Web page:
peeping tom

released: 1960

directed by: Michael Powell


written by: David Botros


A seedy photographer who works in under-the-counter strip photography aspires to make a film –

He calls it his documentary.

We realize from the very beginning, however, that this is no March of the Penguins.

Because Mark Lewis is a murderer.

In the opening scene, he kills a lady of the night and films the whole thing.

Back in the dark room which doubles as his lair, he watches the footage to ensure it is up to his satisfaction.

Sounds breezy, right?

Releasing a movie this morally ambiguous and oftentimes suggestive (the title alone implicates voyeurism) in 1960 meant a great deal of boundaries were pushed.

As a matter of fact, this movie killed its director’s career.

It only became recognized and appreciated as an important film after being rereleased with Martin Scorsese’s advocation many years later.

Maybe the actual depiction of the murders might seem tame by today’s standards, but its subject matter is no less disturbing.

We find out certain things about our main character through the innocent eyes of his flatmate and romantic interest as the movie progresses …

Things that are actually shown to us by Lewis on a projector …

Instead of breaking momentum, these horrible flashbacks are played out in real time, on a real reel, which actually makes their presence all the more frightening.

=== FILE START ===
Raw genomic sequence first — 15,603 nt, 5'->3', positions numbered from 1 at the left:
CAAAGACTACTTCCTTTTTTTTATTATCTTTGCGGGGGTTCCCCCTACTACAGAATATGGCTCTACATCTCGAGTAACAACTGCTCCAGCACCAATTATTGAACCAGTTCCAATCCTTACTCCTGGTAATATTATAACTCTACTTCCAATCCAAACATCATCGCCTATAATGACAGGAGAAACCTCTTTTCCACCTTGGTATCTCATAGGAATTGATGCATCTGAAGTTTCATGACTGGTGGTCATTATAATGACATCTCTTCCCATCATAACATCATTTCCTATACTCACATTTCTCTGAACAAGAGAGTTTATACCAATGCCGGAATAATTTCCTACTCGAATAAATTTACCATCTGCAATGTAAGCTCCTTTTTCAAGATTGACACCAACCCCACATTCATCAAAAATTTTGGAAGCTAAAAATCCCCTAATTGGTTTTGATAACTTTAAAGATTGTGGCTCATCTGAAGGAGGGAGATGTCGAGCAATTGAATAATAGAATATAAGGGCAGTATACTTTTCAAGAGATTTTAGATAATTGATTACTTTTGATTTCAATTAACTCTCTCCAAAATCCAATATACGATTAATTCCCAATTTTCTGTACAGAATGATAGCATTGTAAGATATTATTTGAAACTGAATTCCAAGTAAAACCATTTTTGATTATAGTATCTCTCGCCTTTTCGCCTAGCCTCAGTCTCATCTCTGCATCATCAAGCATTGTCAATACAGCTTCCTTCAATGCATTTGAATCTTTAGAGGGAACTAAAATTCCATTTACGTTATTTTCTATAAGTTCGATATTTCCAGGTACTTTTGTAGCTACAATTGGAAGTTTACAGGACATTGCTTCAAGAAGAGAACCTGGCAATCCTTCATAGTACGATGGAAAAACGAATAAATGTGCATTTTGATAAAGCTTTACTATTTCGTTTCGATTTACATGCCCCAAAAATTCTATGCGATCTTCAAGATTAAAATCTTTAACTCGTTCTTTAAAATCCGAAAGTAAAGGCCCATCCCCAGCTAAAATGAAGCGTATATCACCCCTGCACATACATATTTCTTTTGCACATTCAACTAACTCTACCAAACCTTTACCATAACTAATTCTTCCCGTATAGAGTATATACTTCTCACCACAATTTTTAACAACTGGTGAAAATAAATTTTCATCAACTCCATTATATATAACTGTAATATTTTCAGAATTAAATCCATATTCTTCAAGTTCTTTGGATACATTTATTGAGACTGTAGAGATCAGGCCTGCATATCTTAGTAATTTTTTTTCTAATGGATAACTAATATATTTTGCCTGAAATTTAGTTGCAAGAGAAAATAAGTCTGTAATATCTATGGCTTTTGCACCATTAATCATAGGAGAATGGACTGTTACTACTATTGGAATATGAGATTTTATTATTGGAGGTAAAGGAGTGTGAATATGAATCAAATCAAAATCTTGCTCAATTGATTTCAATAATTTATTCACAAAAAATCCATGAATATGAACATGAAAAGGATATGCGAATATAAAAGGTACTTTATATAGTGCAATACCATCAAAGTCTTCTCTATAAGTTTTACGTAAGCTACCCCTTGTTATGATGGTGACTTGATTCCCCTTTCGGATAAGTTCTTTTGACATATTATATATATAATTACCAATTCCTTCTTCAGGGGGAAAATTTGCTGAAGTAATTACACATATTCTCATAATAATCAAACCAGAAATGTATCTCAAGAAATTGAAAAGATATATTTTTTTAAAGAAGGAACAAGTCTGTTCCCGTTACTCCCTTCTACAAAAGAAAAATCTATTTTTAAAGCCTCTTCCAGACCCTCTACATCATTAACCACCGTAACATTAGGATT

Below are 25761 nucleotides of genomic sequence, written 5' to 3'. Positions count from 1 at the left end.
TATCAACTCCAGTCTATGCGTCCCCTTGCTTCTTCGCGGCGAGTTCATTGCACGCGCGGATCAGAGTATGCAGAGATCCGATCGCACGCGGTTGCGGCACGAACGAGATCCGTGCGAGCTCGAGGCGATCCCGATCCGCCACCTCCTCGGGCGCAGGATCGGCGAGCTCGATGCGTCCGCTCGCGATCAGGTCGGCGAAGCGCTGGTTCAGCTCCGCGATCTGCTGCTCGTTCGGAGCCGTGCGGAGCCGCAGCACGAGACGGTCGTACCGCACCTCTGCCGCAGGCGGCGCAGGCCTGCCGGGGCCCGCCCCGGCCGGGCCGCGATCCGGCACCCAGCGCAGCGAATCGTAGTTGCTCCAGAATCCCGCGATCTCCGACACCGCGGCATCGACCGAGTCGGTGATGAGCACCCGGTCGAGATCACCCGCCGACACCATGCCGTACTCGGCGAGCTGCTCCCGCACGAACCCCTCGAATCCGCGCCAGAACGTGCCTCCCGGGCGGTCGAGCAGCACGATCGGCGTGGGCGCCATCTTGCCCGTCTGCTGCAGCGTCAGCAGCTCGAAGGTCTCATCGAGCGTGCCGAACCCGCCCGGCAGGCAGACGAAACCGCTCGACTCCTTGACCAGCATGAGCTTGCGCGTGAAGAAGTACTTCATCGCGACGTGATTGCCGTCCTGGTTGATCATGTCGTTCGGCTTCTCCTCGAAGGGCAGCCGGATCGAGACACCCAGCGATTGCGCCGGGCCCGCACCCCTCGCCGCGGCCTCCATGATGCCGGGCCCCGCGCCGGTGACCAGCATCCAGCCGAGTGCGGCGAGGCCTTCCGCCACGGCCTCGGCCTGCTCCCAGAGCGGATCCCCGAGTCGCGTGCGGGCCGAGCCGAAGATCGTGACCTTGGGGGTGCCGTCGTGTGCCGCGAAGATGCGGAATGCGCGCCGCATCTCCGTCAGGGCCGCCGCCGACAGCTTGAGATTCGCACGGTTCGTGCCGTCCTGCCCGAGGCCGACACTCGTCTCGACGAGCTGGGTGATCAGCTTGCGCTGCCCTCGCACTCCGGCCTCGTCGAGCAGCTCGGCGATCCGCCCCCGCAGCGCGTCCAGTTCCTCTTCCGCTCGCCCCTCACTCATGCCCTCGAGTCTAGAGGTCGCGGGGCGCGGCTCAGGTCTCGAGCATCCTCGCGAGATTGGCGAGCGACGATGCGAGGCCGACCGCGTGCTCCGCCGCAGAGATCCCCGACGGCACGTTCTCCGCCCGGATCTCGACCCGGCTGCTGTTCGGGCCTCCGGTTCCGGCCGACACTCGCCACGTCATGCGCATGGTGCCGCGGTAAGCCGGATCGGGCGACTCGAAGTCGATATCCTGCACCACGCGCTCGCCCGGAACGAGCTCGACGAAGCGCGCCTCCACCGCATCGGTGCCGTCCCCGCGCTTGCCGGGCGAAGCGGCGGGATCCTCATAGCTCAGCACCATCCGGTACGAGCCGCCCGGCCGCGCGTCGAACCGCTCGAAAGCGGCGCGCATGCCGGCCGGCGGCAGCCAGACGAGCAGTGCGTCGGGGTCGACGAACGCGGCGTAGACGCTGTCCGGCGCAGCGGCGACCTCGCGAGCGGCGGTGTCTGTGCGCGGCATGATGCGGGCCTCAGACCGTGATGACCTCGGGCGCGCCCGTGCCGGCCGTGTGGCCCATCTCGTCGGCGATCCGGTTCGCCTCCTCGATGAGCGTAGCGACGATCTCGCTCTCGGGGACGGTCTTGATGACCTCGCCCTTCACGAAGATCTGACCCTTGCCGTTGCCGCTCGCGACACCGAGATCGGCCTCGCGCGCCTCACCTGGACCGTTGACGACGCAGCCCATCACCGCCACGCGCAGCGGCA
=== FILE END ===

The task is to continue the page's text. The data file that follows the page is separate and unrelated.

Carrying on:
Here is where Peeping Tom moves beyond the slasher genre and tackles a really interesting theme:

The subjectivity and sheer power of film as a medium.

We realize how dangerous it can be in the hands of someone as mentally scarred as Lewis, but at the same time, we the audience are watching a film about this man.

Our hero is a deranged killer!

What does that say about us?

Besides the innovative story material, the movie looks fantastic.

A lot of shots and scenes rely on clever reveals;

One in particular near the end featuring a wildly appropriate weapon of murder.


I feel like this is a film that would be carefully studied if it weren’t so overlooked, not only for its exploration of troubled minds, but for the radical effects filmmaking has put upon the general audience.

Copyright © 2021 David Botros